Twenty-five applications were received by the judges.

The TPSCT was established in 2012 by Tax Management NZ and its Founder Director Ian Kuperus. Its aim is to inspire the next generation of leaders in New Zealand tax policy and administration.

Joel Slemrod talks weird taxes of the past

Joel Slemrod talks weird taxes of the past 422 300 Taxpolicy

Taxes on beards, bachelors, wigs and windows.

As outlandish as these might sound, these taxes did exist at one point and were discussed recently by Robin Oliver Tax Policy Scholarships visiting lecturer and Professor of Business Economics and Public Policy at the University of Michigan’s Ross School of Business Joel Slemrod at a luncheon with a group of leading New Zealand tax professionals in Auckland.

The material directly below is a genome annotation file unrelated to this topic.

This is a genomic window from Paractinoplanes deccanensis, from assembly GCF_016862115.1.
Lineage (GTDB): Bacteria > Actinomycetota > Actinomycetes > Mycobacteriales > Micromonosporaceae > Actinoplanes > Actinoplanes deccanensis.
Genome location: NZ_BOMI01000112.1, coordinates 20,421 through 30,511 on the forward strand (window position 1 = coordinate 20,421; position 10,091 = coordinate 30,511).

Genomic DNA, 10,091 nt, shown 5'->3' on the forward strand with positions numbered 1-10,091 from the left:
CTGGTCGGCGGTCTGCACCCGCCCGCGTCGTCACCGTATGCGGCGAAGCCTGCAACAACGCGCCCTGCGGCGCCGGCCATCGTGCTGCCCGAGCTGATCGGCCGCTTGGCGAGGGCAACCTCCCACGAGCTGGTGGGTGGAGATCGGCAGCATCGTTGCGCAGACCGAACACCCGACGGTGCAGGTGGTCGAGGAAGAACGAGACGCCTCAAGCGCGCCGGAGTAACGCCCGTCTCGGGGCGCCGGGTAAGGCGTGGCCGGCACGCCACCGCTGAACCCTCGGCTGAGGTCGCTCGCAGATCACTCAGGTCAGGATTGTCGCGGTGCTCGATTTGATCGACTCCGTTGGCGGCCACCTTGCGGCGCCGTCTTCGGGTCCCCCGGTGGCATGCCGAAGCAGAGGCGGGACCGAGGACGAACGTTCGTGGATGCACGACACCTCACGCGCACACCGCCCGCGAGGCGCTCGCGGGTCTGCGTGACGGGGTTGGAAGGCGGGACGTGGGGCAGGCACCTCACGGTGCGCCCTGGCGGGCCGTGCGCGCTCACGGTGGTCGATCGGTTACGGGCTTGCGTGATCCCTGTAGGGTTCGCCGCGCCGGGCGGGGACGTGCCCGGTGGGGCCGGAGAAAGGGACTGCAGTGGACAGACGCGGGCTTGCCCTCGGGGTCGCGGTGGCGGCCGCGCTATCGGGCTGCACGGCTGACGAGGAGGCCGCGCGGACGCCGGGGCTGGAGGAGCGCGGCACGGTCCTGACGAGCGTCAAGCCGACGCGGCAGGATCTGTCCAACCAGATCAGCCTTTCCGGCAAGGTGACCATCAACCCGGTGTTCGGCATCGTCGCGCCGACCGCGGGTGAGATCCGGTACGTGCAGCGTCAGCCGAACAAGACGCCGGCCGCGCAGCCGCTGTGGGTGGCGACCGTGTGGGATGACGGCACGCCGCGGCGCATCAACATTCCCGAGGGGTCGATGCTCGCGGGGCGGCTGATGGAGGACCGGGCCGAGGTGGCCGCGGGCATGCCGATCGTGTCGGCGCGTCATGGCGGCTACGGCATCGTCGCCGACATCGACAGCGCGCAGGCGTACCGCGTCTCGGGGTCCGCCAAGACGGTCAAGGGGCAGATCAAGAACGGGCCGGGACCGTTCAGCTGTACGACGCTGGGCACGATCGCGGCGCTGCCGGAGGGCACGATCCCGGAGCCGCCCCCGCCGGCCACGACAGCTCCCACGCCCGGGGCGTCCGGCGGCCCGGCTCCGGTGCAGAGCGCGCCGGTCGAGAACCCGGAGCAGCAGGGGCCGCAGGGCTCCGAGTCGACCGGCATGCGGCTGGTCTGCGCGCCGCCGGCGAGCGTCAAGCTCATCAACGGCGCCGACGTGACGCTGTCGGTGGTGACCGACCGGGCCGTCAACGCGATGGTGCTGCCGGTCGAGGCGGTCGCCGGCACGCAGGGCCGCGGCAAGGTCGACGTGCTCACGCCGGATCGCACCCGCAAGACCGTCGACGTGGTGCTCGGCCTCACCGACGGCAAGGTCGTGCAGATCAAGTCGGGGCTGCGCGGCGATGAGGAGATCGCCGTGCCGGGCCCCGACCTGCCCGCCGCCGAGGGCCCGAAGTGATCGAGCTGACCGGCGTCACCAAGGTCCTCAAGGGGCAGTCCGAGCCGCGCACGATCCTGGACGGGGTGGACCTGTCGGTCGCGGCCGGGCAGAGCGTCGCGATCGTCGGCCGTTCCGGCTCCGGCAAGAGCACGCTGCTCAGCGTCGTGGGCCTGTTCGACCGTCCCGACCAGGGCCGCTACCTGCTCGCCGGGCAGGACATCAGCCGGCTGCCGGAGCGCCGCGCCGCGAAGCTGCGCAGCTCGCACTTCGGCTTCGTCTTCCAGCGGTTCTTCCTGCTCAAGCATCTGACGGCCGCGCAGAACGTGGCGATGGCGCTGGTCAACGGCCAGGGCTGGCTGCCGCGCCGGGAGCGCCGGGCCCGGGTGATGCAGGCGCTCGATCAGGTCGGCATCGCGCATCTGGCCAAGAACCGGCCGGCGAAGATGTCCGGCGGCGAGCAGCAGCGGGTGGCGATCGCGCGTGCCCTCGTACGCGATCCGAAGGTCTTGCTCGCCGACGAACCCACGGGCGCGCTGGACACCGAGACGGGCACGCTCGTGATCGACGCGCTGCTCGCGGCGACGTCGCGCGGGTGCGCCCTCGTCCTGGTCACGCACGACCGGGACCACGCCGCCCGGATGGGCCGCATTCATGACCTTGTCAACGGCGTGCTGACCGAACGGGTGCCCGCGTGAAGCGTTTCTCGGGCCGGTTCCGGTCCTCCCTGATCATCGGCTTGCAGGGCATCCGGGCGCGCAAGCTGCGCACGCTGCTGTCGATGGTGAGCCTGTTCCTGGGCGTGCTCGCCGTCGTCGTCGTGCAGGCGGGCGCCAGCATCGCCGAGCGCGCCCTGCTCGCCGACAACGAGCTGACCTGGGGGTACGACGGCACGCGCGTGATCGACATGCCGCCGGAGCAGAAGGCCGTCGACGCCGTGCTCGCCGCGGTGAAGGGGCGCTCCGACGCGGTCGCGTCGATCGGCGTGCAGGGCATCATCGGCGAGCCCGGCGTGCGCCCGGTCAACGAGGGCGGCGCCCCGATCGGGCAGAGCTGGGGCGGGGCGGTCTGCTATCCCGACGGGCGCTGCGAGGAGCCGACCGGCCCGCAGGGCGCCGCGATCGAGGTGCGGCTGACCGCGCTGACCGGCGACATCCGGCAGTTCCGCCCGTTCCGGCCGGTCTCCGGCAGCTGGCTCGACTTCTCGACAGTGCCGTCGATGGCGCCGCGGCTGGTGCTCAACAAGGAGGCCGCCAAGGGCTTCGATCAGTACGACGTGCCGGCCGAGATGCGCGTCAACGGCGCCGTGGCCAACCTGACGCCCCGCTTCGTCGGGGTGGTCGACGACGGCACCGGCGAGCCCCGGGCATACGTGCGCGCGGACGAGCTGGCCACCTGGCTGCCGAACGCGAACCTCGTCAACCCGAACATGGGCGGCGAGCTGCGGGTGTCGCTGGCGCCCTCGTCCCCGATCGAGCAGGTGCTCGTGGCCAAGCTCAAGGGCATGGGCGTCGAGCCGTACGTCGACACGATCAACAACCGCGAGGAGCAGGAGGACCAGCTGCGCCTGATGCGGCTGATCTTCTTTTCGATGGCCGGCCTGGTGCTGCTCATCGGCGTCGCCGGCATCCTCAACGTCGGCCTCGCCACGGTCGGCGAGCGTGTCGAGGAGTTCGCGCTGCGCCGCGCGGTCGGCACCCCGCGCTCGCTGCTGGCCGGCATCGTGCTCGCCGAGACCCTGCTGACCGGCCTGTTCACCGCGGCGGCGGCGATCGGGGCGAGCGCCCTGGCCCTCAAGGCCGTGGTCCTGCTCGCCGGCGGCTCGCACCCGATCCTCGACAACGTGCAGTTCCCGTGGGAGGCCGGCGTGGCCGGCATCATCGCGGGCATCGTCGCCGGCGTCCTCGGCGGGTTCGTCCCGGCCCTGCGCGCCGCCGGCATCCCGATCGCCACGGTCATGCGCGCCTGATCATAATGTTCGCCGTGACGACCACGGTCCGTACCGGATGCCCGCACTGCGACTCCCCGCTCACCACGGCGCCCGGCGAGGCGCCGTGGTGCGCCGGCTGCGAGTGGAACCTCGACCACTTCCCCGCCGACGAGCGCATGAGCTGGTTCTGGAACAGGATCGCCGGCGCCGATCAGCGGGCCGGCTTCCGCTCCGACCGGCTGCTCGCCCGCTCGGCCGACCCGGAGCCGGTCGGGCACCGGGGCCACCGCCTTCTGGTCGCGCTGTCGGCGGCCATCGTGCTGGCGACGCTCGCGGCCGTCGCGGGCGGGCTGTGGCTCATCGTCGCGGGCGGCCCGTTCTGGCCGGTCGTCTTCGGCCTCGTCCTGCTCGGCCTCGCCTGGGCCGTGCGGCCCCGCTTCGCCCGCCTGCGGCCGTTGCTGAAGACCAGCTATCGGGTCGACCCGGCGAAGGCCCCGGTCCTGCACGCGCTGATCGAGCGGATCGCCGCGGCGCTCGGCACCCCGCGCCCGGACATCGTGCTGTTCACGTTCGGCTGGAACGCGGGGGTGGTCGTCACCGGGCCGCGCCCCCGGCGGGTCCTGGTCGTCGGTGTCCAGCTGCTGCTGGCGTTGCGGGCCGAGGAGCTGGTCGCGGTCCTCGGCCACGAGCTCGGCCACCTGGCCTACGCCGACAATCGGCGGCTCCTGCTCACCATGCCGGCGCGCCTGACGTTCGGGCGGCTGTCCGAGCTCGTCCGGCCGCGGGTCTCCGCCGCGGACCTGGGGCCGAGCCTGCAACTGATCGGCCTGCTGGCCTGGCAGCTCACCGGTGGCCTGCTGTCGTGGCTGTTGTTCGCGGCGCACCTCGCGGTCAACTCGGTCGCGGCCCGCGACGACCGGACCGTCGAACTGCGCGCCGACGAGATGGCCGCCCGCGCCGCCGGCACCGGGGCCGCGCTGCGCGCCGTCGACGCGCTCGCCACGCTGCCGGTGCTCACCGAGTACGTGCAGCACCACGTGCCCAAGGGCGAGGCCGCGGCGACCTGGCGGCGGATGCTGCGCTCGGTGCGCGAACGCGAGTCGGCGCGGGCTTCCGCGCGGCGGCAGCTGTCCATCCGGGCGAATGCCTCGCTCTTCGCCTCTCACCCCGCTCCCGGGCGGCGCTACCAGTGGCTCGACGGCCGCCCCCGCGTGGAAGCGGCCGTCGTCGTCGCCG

The event, which was held at the Northern Club, was organised by the Tax Policy Scholarship Committee (TPSC).

Mr Slemrod – who was dubbed ‘The Rolling Stones’ of the tax world – talked about how farfetched taxes of the past provided lessons for tax policy today, especially how tax policy settings can drive certain behaviours.

The idea of his presentation was to highlight how the basic principles of taxation are hard to see when people are familiar with taxes or they are distracted by political rhetoric.

Attendees found his presentation to be entertaining and informative.

Mr Slemrod also spoke at Wellington’s Victoria University and the IFA Conference in Queenstown, and met with officials from Inland Revenue, Treasury and the minsters of finance and revenue during his visit to New Zealand.

About the TPSC